According to Statista, the construction industry should reach $1.4 trillion by 2021. This statistic is evidence that the construction workforce is growing, and the industry is flourishing. However, regardless of this positive outlook, the sector is struggling to reduce inefficiencies and improve profits. As a construction manager, you’re responsible for budgeting, coordinating, planning, and supervising construction projects from start to finish. In the construction industry, managers can cover a variety of projects, including the building of public, residential, commercial, and industrial structures. Construction strategies set managers up for success.
In this guide, you’ll learn of the following construction strategies that help reduce inefficiencies and improve profits:
— Implementing project management software
— Articulating a clear set of values and targets
— Basing construction plans around data
— Including training programs in operations
— Determining appropriate KPIs
— Regulating profitability and track costs
1. Implement Project Management Software
Without going digital, it’s challenging to manage a construction project successfully. Now construction management operations are automated and, thus, leading to a more collaborative and continuous workflow in regards to communication and data. Project management software allows employees to track their work and reduce inefficiencies on day-to-day tasks. For example, documenting with project management software enables you to find documents easier and not waste time sorting through multiple locations. Ultimately, project management software holds documents (Submittals, RFIs, Change Orders, or Daily Reports) in a centralized location. Having project management software is one of the most critical construction strategies for successful project management.
2. Articulate a Clear Set of Values and Targets
First and foremost, if you don’t have a target, you won’t have a result. In the early steps of the construction process, meet with your team, and lay down the project’s deadlines, targets, and goals. It is vital that all parties of the project (PM, GM, and Fieldworkers), are on the same page to avoid problems in completion time and for quality assurance purposes. If you don’t start with a definite plan with specific values and targets, there will be mistakes. Creating progress reports will help team members know what they’ve achieved so far and what to shoot for, nonetheless reducing inefficiencies on the job site.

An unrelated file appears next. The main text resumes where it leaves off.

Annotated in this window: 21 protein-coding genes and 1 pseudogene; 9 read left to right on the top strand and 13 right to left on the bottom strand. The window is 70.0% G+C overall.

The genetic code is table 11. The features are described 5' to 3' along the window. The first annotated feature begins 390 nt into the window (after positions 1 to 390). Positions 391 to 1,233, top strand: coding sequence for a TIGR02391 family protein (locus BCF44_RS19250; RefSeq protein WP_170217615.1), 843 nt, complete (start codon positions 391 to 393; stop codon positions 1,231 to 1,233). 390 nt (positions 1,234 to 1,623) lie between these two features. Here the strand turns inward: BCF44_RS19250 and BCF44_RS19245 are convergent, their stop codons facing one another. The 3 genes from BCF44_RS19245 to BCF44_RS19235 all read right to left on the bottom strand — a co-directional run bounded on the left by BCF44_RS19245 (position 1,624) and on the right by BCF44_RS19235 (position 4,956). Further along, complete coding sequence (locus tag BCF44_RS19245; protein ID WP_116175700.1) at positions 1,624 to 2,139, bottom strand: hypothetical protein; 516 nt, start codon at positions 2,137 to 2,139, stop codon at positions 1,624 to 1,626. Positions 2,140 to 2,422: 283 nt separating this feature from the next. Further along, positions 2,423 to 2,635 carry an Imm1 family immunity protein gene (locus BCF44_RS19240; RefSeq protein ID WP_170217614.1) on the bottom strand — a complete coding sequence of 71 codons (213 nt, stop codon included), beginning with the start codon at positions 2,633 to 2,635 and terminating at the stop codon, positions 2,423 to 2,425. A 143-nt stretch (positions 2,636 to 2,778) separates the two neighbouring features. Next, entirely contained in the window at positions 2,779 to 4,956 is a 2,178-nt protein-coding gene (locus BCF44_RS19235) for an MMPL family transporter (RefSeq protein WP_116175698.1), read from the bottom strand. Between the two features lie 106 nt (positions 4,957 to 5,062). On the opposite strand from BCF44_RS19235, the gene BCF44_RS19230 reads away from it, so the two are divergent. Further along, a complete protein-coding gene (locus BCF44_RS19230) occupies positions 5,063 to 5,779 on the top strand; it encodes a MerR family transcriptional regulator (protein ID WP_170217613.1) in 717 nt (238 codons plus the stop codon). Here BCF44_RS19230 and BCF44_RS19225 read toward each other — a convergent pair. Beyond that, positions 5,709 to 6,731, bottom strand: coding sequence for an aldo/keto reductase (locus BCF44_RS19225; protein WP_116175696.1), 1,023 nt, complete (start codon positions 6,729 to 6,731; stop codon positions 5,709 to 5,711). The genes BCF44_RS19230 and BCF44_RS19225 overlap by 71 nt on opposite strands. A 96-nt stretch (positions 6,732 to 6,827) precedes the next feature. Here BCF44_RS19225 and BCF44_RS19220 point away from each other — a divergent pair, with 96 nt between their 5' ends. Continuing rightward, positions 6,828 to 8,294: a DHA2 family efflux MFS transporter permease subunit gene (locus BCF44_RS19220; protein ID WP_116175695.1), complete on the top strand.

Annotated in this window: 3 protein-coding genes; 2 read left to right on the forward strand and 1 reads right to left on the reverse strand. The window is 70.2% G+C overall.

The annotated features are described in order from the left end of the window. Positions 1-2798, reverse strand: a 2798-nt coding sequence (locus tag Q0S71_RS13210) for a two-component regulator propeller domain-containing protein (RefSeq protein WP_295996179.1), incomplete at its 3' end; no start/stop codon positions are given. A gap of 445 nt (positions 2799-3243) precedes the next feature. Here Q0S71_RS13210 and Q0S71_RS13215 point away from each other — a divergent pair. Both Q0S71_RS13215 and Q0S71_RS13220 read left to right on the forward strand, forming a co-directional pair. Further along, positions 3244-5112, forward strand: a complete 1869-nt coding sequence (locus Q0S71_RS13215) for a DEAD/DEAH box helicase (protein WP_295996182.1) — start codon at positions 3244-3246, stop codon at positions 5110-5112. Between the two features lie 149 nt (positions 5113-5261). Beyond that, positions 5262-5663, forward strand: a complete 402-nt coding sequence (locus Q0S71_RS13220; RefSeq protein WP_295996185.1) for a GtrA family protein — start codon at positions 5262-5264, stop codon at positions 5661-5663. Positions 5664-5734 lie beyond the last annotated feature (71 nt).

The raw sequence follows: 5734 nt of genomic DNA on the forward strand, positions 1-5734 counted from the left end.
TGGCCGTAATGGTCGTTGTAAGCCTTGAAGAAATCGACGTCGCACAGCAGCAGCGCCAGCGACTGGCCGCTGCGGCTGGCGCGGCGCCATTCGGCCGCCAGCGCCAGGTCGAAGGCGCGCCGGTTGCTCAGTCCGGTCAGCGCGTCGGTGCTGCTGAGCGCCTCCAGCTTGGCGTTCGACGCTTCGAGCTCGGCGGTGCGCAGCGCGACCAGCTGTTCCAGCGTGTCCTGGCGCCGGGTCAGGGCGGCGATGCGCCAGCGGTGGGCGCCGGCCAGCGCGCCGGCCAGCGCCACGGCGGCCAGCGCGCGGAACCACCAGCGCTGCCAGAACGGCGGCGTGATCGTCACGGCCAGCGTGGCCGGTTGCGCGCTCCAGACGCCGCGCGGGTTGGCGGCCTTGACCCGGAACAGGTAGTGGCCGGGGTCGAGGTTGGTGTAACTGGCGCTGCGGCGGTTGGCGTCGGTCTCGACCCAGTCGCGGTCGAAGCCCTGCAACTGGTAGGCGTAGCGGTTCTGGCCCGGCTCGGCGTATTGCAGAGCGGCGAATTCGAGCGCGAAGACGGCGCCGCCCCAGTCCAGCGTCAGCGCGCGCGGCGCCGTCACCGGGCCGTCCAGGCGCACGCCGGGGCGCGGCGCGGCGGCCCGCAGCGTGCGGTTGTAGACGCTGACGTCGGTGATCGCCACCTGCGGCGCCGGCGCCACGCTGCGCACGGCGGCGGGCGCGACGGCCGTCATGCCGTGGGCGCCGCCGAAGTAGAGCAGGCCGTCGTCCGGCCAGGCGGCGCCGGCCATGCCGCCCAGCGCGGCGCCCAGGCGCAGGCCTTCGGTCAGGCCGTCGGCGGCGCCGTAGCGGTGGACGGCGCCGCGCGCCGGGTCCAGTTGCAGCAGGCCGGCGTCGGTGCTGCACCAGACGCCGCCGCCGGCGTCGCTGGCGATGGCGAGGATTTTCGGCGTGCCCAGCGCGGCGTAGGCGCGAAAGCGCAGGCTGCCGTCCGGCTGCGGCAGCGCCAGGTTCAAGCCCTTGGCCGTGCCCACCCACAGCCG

Some examples of efficient operation goals are:
Breaking down communication barriers: Daily reports help improve the time it takes to document, communicate, and resolve issues.
Promoting safe behaviors: Setting goals around safety behaviors, such as X% of PPE compliance or workers make modifications to correct safety problems within X days, encourages healthy workers who are ready to move projects forward.
Improving labor productivity: Tracking time towards job costing allows construction companies to use historical information on actual costs against estimates to offer more accuracy in estimating.
Ensuring client satisfaction: The comments provided by customers will determine the steps you need to take to improve those scores. Thus, shedding insight for improved delivery of future projects.
Though it may sound simple, many estimators and engineers have a difficult time estimating benchmarks. Without estimating benchmarks, it becomes merely impossible to develop accurate project plans. Essentially, it is crucial to establish how you measure and how precise your estimates are. Discuss your business trends, the yearly overhead cost, and desired profit so you can set your business goals and the actionable steps to achieve them.
3. Base Construction Plans from Data
Before you start any project, a solid, clear plan needs to be in place. On any given project, the more developed and prepared your plan is, the higher the productivity rate your project will have. As you know, construction projects can be challenging at times because they move at a swift pace, and staying organized may be problematic. Improving your data-driven construction strategies in effective planning is a way to reduce inefficiencies on job sites.